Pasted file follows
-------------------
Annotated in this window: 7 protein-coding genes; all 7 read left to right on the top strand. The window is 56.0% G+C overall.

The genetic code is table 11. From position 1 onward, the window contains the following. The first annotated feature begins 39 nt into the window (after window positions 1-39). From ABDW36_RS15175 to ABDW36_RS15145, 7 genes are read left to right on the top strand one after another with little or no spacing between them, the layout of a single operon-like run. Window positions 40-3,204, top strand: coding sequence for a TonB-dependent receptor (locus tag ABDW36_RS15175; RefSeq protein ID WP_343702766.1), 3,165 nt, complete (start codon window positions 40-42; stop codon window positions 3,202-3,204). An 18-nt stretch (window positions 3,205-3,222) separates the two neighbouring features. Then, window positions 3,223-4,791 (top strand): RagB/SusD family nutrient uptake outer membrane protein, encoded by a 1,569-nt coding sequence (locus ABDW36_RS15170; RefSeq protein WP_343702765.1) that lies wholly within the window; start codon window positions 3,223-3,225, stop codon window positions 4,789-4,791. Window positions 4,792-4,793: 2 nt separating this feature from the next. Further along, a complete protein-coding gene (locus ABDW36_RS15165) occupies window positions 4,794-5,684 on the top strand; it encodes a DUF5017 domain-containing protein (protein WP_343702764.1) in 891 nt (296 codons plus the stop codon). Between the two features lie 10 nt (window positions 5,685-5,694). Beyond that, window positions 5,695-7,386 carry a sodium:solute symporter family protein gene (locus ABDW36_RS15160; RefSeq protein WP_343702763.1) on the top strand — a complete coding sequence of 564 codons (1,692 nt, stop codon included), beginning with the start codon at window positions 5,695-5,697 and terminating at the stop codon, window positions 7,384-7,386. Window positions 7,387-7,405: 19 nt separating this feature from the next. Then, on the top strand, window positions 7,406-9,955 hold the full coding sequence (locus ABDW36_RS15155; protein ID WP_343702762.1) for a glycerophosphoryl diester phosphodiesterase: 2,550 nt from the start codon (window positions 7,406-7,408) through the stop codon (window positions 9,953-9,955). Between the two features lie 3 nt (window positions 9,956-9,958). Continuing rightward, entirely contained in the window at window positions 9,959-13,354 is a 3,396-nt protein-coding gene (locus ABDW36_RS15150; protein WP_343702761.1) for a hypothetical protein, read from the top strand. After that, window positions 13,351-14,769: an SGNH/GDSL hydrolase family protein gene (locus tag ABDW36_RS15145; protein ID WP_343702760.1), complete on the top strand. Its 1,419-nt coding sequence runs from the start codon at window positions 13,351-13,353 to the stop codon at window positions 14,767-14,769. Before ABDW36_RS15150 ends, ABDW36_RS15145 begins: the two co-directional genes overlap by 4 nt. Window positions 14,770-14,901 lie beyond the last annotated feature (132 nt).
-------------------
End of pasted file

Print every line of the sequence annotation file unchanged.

Annotated in this window: 7 protein-coding genes; all 7 read left to right on the top strand. The window is 56.0% G+C overall.

The genetic code is table 11. From position 1 onward, the window contains the following. The first annotated feature begins 39 nt into the window (after window positions 1-39). From ABDW36_RS15175 to ABDW36_RS15145, 7 genes are read left to right on the top strand one after another with little or no spacing between them, the layout of a single operon-like run. Window positions 40-3,204, top strand: coding sequence for a TonB-dependent receptor (locus tag ABDW36_RS15175; RefSeq protein ID WP_343702766.1), 3,165 nt, complete (start codon window positions 40-42; stop codon window positions 3,202-3,204). An 18-nt stretch (window positions 3,205-3,222) separates the two neighbouring features. Then, window positions 3,223-4,791 (top strand): RagB/SusD family nutrient uptake outer membrane protein, encoded by a 1,569-nt coding sequence (locus ABDW36_RS15170; RefSeq protein WP_343702765.1) that lies wholly within the window; start codon window positions 3,223-3,225, stop codon window positions 4,789-4,791. Window positions 4,792-4,793: 2 nt separating this feature from the next. Further along, a complete protein-coding gene (locus ABDW36_RS15165) occupies window positions 4,794-5,684 on the top strand; it encodes a DUF5017 domain-containing protein (protein WP_343702764.1) in 891 nt (296 codons plus the stop codon). Between the two features lie 10 nt (window positions 5,685-5,694). Beyond that, window positions 5,695-7,386 carry a sodium:solute symporter family protein gene (locus ABDW36_RS15160; RefSeq protein WP_343702763.1) on the top strand — a complete coding sequence of 564 codons (1,692 nt, stop codon included), beginning with the start codon at window positions 5,695-5,697 and terminating at the stop codon, window positions 7,384-7,386. Window positions 7,387-7,405: 19 nt separating this feature from the next. Then, on the top strand, window positions 7,406-9,955 hold the full coding sequence (locus ABDW36_RS15155; protein ID WP_343702762.1) for a glycerophosphoryl diester phosphodiesterase: 2,550 nt from the start codon (window positions 7,406-7,408) through the stop codon (window positions 9,953-9,955). Between the two features lie 3 nt (window positions 9,956-9,958). Continuing rightward, entirely contained in the window at window positions 9,959-13,354 is a 3,396-nt protein-coding gene (locus ABDW36_RS15150; protein WP_343702761.1) for a hypothetical protein, read from the top strand. After that, window positions 13,351-14,769: an SGNH/GDSL hydrolase family protein gene (locus tag ABDW36_RS15145; protein ID WP_343702760.1), complete on the top strand. Its 1,419-nt coding sequence runs from the start codon at window positions 13,351-13,353 to the stop codon at window positions 14,767-14,769. Before ABDW36_RS15150 ends, ABDW36_RS15145 begins: the two co-directional genes overlap by 4 nt. Window positions 14,770-14,901 lie beyond the last annotated feature (132 nt).